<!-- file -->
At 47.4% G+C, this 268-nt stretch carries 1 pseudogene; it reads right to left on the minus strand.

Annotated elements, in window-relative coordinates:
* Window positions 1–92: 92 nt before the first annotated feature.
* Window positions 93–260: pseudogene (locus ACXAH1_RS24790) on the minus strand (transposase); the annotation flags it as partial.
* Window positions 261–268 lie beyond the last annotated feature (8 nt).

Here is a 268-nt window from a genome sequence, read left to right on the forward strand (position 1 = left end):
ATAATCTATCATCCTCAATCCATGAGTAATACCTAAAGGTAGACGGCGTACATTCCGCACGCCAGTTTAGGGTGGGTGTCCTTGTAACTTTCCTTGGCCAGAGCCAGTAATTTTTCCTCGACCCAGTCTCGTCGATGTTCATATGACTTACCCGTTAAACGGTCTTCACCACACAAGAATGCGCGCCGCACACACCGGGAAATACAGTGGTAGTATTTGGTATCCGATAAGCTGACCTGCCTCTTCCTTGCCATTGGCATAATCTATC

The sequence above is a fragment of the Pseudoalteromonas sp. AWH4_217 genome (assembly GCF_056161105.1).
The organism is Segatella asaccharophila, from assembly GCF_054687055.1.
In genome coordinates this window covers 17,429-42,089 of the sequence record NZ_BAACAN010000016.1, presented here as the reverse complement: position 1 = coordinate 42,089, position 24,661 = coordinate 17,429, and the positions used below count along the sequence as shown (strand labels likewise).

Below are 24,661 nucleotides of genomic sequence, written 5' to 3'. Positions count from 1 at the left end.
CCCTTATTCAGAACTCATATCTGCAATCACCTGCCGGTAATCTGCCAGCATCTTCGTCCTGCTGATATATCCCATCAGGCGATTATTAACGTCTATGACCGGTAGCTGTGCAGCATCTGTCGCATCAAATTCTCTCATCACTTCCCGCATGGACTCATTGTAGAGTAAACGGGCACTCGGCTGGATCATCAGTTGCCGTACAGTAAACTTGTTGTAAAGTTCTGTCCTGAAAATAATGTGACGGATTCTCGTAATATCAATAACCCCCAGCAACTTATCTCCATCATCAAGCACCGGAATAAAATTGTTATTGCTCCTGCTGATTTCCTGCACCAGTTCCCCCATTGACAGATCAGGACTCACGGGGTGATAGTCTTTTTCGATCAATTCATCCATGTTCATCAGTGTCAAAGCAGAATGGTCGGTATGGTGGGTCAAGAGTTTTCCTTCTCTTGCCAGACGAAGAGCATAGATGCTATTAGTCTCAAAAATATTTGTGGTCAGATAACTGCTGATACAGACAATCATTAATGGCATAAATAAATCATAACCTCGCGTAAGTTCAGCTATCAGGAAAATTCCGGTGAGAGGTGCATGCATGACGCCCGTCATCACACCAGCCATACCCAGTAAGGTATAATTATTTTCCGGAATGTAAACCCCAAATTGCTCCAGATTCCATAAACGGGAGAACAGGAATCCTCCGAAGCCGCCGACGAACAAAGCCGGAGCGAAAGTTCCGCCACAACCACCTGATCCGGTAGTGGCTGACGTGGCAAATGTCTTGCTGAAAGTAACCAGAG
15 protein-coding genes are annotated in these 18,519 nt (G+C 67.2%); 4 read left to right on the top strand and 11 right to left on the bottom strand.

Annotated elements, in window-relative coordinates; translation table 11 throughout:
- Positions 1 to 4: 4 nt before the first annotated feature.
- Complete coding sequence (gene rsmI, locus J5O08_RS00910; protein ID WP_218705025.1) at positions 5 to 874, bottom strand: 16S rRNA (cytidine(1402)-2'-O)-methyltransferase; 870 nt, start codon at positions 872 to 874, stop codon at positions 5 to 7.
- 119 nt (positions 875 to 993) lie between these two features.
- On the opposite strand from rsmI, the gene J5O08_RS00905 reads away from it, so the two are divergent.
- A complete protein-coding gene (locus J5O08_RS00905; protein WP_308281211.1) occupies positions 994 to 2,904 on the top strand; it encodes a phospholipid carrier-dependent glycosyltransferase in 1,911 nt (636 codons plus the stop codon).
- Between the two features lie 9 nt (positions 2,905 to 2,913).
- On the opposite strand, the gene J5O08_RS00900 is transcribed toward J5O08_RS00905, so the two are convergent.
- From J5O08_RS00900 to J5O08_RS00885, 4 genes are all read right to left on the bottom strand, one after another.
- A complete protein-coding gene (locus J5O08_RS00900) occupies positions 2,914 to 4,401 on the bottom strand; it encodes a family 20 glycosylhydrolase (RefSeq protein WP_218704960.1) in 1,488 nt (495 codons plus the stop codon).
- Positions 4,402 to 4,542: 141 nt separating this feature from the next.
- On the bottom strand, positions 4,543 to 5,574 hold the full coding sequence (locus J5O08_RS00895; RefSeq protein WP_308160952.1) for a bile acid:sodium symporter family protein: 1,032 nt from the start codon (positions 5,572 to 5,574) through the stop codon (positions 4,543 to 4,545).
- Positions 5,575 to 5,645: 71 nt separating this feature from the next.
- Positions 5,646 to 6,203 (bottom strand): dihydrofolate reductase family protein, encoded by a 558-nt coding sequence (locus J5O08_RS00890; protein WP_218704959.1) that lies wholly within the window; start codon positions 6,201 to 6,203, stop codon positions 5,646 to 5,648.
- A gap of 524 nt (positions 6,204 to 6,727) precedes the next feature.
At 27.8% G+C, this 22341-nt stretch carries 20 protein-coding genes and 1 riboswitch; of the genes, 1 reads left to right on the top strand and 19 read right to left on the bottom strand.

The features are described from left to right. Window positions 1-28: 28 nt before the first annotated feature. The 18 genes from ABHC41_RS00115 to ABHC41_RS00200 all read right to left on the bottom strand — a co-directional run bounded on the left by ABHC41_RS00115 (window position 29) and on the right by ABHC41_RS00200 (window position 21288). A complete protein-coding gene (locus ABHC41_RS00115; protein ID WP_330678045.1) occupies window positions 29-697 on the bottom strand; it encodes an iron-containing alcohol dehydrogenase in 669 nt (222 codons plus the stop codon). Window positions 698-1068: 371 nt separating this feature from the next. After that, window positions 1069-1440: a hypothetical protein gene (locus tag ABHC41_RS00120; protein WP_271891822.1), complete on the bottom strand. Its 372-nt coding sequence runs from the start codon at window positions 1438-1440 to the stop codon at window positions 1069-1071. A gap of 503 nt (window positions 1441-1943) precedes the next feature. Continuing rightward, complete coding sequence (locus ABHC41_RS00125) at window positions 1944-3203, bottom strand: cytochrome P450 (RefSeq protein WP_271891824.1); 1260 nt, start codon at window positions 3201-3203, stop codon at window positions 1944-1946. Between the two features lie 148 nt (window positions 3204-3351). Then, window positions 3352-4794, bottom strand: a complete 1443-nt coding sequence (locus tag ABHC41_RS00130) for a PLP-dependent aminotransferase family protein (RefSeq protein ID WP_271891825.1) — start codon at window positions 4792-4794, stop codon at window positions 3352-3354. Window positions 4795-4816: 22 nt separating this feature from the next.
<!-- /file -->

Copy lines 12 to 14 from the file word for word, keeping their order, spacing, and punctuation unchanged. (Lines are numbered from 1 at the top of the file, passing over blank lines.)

CCCTTATTCAGAACTCATATCTGCAATCACCTGCCGGTAATCTGCCAGCATCTTCGTCCTGCTGATATATCCCATCAGGCGATTATTAACGTCTATGACCGGTAGCTGTGCAGCATCTGTCGCATCAAATTCTCTCATCACTTCCCGCATGGACTCATTGTAGAGTAAACGGGCACTCGGCTGGATCATCAGTTGCCGTACAGTAAACTTGTTGTAAAGTTCTGTCCTGAAAATAATGTGACGGATTCTCGTAATATCAATAACCCCCAGCAACTTATCTCCATCATCAAGCACCGGAATAAAATTGTTATTGCTCCTGCTGATTTCCTGCACCAGTTCCCCCATTGACAGATCAGGACTCACGGGGTGATAGTCTTTTTCGATCAATTCATCCATGTTCATCAGTGTCAAAGCAGAATGGTCGGTATGGTGGGTCAAGAGTTTTCCTTCTCTTGCCAGACGAAGAGCATAGATGCTATTAGTCTCAAAAATATTTGTGGTCAGATAACTGCTGATACAGACAATCATTAATGGCATAAATAAATCATAACCTCGCGTAAGTTCAGCTATCAGGAAAATTCCGGTGAGAGGTGCATGCATGACGCCCGTCATCACACCAGCCATACCCAGTAAGGTATAATTATTTTCCGGAATGTAAACCCCAAATTGCTCCAGATTCCATAAACGGGAGAACAGGAATCCTCCGAAGCCGCCGACGAACAAAGCCGGAGCGAAAGTTCCGCCACAACCACCTGATCCGGTAGTGGCTGACGTGGCAAATGTCTTGCTGAAAGTAACCAGAG
15 protein-coding genes are annotated in these 18,519 nt (G+C 67.2%); 4 read left to right on the top strand and 11 right to left on the bottom strand.

Annotated elements, in window-relative coordinates; translation table 11 throughout: